In this second lab, we will create a nfs share on the ZFS Appliance and mount it on the oracle database machine. Then, we will get to know the snapshot and rollback capabilities of the ZFS Appliance.
Time needed for this lab: about 45 – 60 minutes.
2.1. Set up a share
2.1.1. Create the share on the appliance
If not already done, boot up your ZFS Appliance.
To do this, in your virtual box main window, select the appliance and hit the “start” button.
The booting process really might take a while. You can see that it is done, when it presents you a login prompt on the console window.
But do not log in here right now. Instead open a web browser and browse to the URL “https://192.168.56.100:215”
The login is root and the password the one, you provided in step 1.4.2. (probably oracle).
The ZFS Appliance can use a lot of different protocols to share its data. To configure, which of those are used, click on “Configuration”
Notice, that NFS is online, while FTP and SMB for example, are not. You can start or stop any of these services by clicking the power-icon on the right. You also can set some options for each of them by double clicking the entry.
Of course you can enable other services, if you like. But for this lab, we only need NFS, so make sure, this one is running.
Now, click on shares.
Here, you can create and administer the filesystems on your ZFS Appliance. Also, you could create fibrechannel LUNs (by clicking LUNs), but in this lab, we will stick with filesystems. My guess would be, that you don’t have a working fibrechannel environment in your laptop anyway.
Also, on this page, you can create so called projects. In a project, you can combine several shares by giving them the same options. You do not have to create a project (because there is a default one) to create a share, but for the sake of practice, we will do anyway.
In the shares-screen, click on Projects. A new menu should slide in from the left.
Click on the little “+” next to all
Give the project a name of your choice and click apply.
Your project should appear in the left menu. Click on this new entry and you will see a list of the shares, that have been created so far. Since you did not create any shares by now, this list will be empty.
Click on Protocols. Here you can see, which protocols will be used to share the filesystems in your project.
Since we did not enable any other sharing protocols than NFS, this is also the only protocol, we can configure here. If in the earlier section, you actually enabled other services, you can configure them here as well.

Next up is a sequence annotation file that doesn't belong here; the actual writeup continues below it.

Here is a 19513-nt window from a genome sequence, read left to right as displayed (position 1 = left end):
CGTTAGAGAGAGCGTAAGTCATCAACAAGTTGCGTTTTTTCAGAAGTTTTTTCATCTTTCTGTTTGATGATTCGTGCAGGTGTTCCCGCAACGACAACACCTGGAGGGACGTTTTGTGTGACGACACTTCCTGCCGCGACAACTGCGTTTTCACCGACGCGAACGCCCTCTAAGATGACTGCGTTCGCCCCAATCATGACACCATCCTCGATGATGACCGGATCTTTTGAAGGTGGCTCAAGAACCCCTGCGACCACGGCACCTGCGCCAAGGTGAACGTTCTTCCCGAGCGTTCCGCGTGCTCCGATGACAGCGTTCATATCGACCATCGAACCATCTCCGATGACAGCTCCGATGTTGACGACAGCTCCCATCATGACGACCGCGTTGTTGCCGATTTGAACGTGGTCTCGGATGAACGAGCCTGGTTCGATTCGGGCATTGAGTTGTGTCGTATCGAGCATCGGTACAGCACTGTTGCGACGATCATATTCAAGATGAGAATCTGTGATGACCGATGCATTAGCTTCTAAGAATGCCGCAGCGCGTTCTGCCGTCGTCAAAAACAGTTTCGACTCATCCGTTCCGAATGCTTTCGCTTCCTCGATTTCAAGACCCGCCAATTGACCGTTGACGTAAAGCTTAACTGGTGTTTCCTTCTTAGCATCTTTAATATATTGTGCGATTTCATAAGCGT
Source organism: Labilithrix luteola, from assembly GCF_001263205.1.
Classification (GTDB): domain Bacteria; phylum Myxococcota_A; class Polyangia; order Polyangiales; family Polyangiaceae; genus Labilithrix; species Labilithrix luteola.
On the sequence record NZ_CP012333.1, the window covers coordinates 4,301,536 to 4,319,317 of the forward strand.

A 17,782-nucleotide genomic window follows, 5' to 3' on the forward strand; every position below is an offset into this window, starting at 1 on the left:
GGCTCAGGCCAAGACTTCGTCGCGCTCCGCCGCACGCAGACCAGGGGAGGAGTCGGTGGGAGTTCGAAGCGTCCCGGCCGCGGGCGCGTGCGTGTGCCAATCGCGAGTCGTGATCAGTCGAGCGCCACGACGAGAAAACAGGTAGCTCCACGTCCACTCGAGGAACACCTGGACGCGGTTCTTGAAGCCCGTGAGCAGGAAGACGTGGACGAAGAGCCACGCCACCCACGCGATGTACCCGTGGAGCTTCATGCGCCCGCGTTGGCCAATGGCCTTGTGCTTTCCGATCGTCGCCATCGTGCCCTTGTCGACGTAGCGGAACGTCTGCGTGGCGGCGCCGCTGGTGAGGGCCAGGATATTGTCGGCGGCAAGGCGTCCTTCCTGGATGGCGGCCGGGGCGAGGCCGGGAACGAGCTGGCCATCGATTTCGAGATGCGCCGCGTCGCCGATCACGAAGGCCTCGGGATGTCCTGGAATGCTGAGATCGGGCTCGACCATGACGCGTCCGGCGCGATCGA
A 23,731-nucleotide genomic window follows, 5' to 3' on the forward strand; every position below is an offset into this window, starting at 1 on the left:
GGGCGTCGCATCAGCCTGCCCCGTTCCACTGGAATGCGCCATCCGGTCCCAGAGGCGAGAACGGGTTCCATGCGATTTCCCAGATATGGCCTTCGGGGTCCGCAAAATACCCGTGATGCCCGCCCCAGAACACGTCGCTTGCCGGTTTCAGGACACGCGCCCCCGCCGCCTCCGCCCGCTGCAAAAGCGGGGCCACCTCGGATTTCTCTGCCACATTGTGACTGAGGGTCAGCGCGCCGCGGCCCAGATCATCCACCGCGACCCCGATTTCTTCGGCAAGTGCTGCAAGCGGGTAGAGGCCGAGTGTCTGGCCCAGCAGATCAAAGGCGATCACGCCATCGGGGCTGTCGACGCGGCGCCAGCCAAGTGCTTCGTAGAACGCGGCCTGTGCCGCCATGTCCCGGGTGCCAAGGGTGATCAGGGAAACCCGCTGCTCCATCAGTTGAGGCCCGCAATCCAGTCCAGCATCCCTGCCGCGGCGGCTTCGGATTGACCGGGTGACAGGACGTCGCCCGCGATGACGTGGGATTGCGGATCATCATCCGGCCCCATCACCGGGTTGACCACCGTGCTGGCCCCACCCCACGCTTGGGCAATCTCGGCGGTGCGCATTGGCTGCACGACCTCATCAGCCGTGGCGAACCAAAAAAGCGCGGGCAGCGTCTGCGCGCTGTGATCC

Now click on snapshots in the upper right.
On snapshot Visibilty select visible.
Later we will see, what this option does. Just keep in mind for now, that we set it here and click apply.
Then, click on shares, which should bring you back to the start.
Now, we will create the actual share. Click on the little “+” – icon next to filesystems.
Select the project, you just created and give the share a name. Leave the other settings on default. Then hit apply.
Notice the mountpoint called /export/myshare.
If you hover your mouse over the new share, you will notice two icons on the right. A trashbin (to remove a share) and a pen (to edit its options). Just for visualization, click on the pen.
Notice the checkbox inherit from project. This means, all the options below are taken from the project settings. This can make the administration of several shares very easy. You can play around a bit, if you like, but this should be working with the current settings.
And that’s it for the appliance side.
2.1.2. Mount the share on the linux machine
Boot your virtual linux machine. At the login-prompt, click on other users and log in using root and the password oracle.
if you like (and I would advice you to), change the default keyboard layout for the root – user by following the instructions in 1.6.2
Open a shell by navigating to “Applications –> System Tools –> Terminal”
Inside the shell window, create a new directory by typing:
[root@localhost ~]# mkdir -p /mnt/zfsapp
Now, mount the new share into the new directory by typing:
[root@localhost ~]# mount 192.168.56.100:/export/myshare /mnt/zfsapp/
cd into the directory and take a look at its size.
[root@localhost ~]# cd /mnt/zfsapp/ [root@localhost zfsapp]# df -h . Filesystem Size Used Avail Use% Mounted on 192.168.56.100:/export/myshare 20G 0 20G 0% /mnt/zfsapp
You will notice, that these are the 20gb from the zpool, we created earlier.
And that’s all you have to do to create a share.
On the next part of this lab, we will destroy some data and later (hopefully) restore it using zfs snapshots.